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4.1 Dwarf Irregular Galaxies

Dwarf irregulars are in general well described by exponential surface brightness profiles. They contain fair amounts of neutral and perhaps molecular gas and in general show evidence for star formation, at low (or moderate) rates. There are some examples of galaxies of intermediate type between dI and dE, e.g. the Local Group dwarfs Pegasus and Phoenix. Such galaxies have no signs of ongoing star formation, but contain gas (Mateo 1998). Dwarf irregulars partially overlap blue compact galaxies (BCGs) in the classification criteria, i.e. many BCGs are indeed irregular, and dIs often contain bright H II regions which may be picked up in emission line surveys. Of course the transition is gradual and to some extent arbitrary. There is also some overlap with the LSBG class of galaxies discussed in Sect. 4.3.

The Local Group contains around a dozen (depending on the magnitude limit) dIs most of which are rather metal-poor. Dwarf irregulars are also found in the local field and in nearby clusters and groups, but metallicity determinations become rarer with increasing distance.

Dwarf irregulars in general show ongoing star formation and H II regions. The star formation history (SFH) of Local Group dIs has been reviewed recently by Grebel (1998), and Mateo (1998). Most dIs seem to have experienced more or less continuous star formation over a Hubble time. Many Local Group dIs show evidence for an episodic star formation history to a varying degree (e.g. Leo A, Tolstoy et al. 1998), but it is difficult to say if the past SFH should be described in terms of short bursts or more extended periods of increased SF as compared to the time averaged value. There seems to be no clear pattern when comparing different galaxies, i.e. no support for co-ordinated bursts. Star formation in dIs is probably governed by different mechanisms than in spiral galaxies, i.e. there are no density waves available for triggering star formation. Despite their closeness, it is quite fair to say that the regulation of star formation in the Local Group dIs (and dEs too) is not yet well understood. Interactions, ram-pressure stripping, superwinds and other recipes have been suggested as processes governing the star formation history and morphological segregation, but results are still inconclusive.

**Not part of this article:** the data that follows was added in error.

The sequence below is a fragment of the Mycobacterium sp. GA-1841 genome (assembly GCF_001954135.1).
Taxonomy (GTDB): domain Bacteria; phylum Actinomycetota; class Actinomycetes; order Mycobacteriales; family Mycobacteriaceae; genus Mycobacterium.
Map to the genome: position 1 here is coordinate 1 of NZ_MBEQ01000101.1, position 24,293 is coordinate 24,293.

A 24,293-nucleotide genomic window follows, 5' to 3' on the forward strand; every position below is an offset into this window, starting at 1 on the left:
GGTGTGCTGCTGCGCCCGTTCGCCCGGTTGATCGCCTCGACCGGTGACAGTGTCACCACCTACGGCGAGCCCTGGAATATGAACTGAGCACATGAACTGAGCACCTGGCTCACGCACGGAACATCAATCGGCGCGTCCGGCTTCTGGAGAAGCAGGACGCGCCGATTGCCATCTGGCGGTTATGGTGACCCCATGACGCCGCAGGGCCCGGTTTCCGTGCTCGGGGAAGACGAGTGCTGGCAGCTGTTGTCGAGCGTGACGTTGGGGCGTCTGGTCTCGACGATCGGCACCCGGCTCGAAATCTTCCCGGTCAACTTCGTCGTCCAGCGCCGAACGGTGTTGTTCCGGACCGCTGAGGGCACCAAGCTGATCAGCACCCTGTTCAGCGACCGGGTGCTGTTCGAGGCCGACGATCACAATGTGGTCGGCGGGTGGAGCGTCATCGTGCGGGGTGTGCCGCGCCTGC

Young and Lo (1996, 1997b) find that neutral hydrogen in dIs exists in two phases and that the presence of cold H I may be the key factor by which a dI is presently forming stars or not. Intermediate dE/dI types do in some cases have gas, but not in the form of cold H I, which could explain the lack of present star formation (Young and Lo 1997b). The H I content of dIs in the nearby Universe has been investigated by e.g. Thuan and Seitzer (1979), Schneider et al. (1992, 1998) and Côté et al. (1997); see Skillman (1996) for a review. The dynamics of dIs can be investigated through H I rotation curves, and dIs (as most other dwarfs) turn out to be dominated by dark matter (cf. Mateo 1998).

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